[0074] One of the important features of the weather cover 140 which is not immediately apparent is that it is designed so that a back face 142 covers the back face of the main pack 140, and that a front face 144 covers the front face of the main pack 40. All seams and loose overlapping material of the weather cover 140 are on the front face 144 or are facing forward. No seams are present on the back face 142. This is done to prevent precipitation that will be driven against the back face 142 from seeping through to the main pack 40 within.

[0075] The presently preferred embodiment of the weather cover 140 utilizes coupling devices that are comprised of attachment devices 70 and receiving devices 68. In this embodiment, it was arbitrarily decided to dispose the attaching devices 70 directly onto the weather cover 140. The receiving devices 68 are disposed on the ends of nylon straps 146, where the nylon straps are sewn onto the weather cover 140. Sufficient nylon strap material is provided on the nylon straps 146 such that it is possible to have the weather cover 140 almost extend to its maximum dimensions. After the weather is pulled up and over the main pack 40, the complementary attaching and receiving devices are coupled, and the nylon straps 146 cinched tightly. The nylon straps 146 are tightened by pulling on a loose end which is threaded through a looping end of the receiving devices 68.

[0076] It is important to realize that the weather cover can be constructed using various placements of coupling devices and nylon straps. What is important to remember is that the seams be directed as much as possible away from the back face 142, and that the folds and flaps of extra material be directed forwards toward the front face 144, along a direction of air flow over the weather cover. This will help the weather cover to resist seepage of precipitation through the seams.

[0077] Finally, FIG. 10 is provided as another view of the presently preferred embodiment. Specifically, FIG. 10 is provided as a close-up perspective view of the right side of the main pack 40, similar to the view shown in FIG. 4 from the left side perspective. This figure is being provided in order to show a rounded pocket 150 sewn on the bottom right side of the main pack 40. The pocket 150 is best suited to receive a rounded bottle or other rounded container such as a water bottle. A bottom of the pocket 150 is simply comprised of a strap shown in outline through the sides of the pocket 150. This allows precipitation to freely drain out of the pocket 150, even when a container is disposed within the pocket 150. An elastic strap 154 is also disposed above the pocket 150, and which can be placed about an upper portion of the rounded container to thereby hold it securely into the pocket by the elastic tension.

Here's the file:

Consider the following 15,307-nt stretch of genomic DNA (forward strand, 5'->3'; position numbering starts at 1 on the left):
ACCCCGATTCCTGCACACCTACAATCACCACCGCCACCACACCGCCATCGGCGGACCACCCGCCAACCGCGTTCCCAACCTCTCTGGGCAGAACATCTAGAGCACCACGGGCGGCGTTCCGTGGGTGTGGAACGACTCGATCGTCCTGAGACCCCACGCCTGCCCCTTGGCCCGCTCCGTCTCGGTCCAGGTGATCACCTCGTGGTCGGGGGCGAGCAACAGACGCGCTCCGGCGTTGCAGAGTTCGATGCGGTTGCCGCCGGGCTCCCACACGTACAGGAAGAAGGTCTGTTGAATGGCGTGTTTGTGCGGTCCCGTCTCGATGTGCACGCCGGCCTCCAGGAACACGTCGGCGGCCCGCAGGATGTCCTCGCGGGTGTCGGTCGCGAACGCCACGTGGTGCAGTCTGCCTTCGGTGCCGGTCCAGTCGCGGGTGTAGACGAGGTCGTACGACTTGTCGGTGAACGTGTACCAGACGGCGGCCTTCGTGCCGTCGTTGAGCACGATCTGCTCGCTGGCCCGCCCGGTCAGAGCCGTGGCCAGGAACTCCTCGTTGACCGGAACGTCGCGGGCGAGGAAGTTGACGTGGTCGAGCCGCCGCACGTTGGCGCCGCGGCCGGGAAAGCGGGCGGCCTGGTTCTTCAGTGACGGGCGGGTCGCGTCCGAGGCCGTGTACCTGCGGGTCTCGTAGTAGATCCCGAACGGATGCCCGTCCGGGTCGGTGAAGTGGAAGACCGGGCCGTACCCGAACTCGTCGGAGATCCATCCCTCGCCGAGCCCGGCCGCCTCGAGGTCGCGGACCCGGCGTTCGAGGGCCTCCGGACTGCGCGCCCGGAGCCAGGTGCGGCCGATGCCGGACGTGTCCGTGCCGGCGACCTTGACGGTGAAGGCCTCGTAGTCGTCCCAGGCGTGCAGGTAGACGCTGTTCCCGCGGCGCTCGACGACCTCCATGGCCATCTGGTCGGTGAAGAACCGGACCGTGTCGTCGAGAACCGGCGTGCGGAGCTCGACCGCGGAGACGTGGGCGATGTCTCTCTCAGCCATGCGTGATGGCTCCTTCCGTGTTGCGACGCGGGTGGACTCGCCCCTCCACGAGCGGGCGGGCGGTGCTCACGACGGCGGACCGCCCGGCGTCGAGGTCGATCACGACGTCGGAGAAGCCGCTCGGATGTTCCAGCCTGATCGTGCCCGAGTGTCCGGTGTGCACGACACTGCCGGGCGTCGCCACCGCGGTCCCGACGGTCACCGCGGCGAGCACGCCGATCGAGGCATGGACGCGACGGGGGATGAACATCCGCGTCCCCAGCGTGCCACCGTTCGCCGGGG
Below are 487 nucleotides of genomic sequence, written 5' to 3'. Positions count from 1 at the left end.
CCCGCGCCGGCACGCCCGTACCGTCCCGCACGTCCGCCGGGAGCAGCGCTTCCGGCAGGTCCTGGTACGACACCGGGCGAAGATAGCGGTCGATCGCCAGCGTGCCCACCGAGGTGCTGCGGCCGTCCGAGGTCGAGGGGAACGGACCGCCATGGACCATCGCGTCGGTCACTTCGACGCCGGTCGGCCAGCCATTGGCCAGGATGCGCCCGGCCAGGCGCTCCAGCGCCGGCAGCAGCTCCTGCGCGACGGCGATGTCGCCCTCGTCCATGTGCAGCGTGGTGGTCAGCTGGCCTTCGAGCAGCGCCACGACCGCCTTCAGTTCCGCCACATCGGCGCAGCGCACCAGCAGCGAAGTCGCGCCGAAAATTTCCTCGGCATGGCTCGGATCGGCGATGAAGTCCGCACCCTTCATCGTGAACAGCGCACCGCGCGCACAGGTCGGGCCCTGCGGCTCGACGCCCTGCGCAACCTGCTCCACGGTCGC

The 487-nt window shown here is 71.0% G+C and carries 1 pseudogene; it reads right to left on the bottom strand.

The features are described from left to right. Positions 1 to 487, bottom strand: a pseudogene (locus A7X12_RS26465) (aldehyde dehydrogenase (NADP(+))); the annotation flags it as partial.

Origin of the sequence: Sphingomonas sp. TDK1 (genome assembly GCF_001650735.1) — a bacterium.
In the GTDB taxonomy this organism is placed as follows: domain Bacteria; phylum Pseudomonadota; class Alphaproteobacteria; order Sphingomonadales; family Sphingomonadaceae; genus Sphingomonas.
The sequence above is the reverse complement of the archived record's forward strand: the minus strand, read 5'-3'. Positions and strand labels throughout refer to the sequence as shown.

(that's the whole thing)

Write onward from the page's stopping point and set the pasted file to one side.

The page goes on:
[0078] Although the features are not patentable, it is also disclosed herein that a material used in construction of the pack, the modular storage bags that are coupled thereto, and the weather cover, is preferably comprised of CORDURA (TM), a durable and generally water-resistant material that is manufactured in several different colors. Any other suitable material having properties that are similar to CORDURA (TM) can be substituted.

[0079] It is to be understood that the above-described arrangements are only illustrative of the application of the principles of the present invention. Numerous modifications and alternative arrangements may be devised by those skilled in the art without departing from the spirit and scope of the present invention. The appended claims are intended to cover such modifications and arrangements.